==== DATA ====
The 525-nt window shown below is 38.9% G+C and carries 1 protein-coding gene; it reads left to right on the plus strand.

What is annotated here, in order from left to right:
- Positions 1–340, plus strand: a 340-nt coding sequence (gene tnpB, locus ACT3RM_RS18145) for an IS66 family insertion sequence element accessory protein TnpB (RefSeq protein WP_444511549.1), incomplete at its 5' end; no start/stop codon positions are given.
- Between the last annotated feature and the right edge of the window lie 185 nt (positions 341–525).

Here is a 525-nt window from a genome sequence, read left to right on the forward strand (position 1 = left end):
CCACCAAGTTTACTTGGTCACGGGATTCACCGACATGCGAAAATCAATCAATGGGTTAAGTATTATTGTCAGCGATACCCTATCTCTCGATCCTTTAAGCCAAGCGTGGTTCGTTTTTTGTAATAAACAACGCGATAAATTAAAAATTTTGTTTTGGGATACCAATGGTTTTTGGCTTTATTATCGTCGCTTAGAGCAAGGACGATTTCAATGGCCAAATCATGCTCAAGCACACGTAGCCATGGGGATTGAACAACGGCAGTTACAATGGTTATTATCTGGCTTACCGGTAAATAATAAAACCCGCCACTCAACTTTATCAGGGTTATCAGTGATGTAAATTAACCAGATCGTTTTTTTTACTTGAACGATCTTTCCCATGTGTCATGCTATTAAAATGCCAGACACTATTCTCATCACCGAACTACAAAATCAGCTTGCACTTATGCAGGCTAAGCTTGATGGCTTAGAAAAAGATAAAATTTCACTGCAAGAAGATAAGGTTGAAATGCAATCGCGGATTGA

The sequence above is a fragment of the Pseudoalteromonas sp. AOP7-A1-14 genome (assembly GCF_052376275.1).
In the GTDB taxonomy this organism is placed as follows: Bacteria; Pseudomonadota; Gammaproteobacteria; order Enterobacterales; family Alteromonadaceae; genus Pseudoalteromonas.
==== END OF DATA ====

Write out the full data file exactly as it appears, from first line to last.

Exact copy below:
The 525-nt window shown below is 38.9% G+C and carries 1 protein-coding gene; it reads left to right on the plus strand.

What is annotated here, in order from left to right:
- Positions 1–340, plus strand: a 340-nt coding sequence (gene tnpB, locus ACT3RM_RS18145) for an IS66 family insertion sequence element accessory protein TnpB (RefSeq protein WP_444511549.1), incomplete at its 5' end; no start/stop codon positions are given.
- Between the last annotated feature and the right edge of the window lie 185 nt (positions 341–525).

Here is a 525-nt window from a genome sequence, read left to right on the forward strand (position 1 = left end):
CCACCAAGTTTACTTGGTCACGGGATTCACCGACATGCGAAAATCAATCAATGGGTTAAGTATTATTGTCAGCGATACCCTATCTCTCGATCCTTTAAGCCAAGCGTGGTTCGTTTTTTGTAATAAACAACGCGATAAATTAAAAATTTTGTTTTGGGATACCAATGGTTTTTGGCTTTATTATCGTCGCTTAGAGCAAGGACGATTTCAATGGCCAAATCATGCTCAAGCACACGTAGCCATGGGGATTGAACAACGGCAGTTACAATGGTTATTATCTGGCTTACCGGTAAATAATAAAACCCGCCACTCAACTTTATCAGGGTTATCAGTGATGTAAATTAACCAGATCGTTTTTTTTACTTGAACGATCTTTCCCATGTGTCATGCTATTAAAATGCCAGACACTATTCTCATCACCGAACTACAAAATCAGCTTGCACTTATGCAGGCTAAGCTTGATGGCTTAGAAAAAGATAAAATTTCACTGCAAGAAGATAAGGTTGAAATGCAATCGCGGATTGA

The sequence above is a fragment of the Pseudoalteromonas sp. AOP7-A1-14 genome (assembly GCF_052376275.1).
In the GTDB taxonomy this organism is placed as follows: Bacteria; Pseudomonadota; Gammaproteobacteria; order Enterobacterales; family Alteromonadaceae; genus Pseudoalteromonas.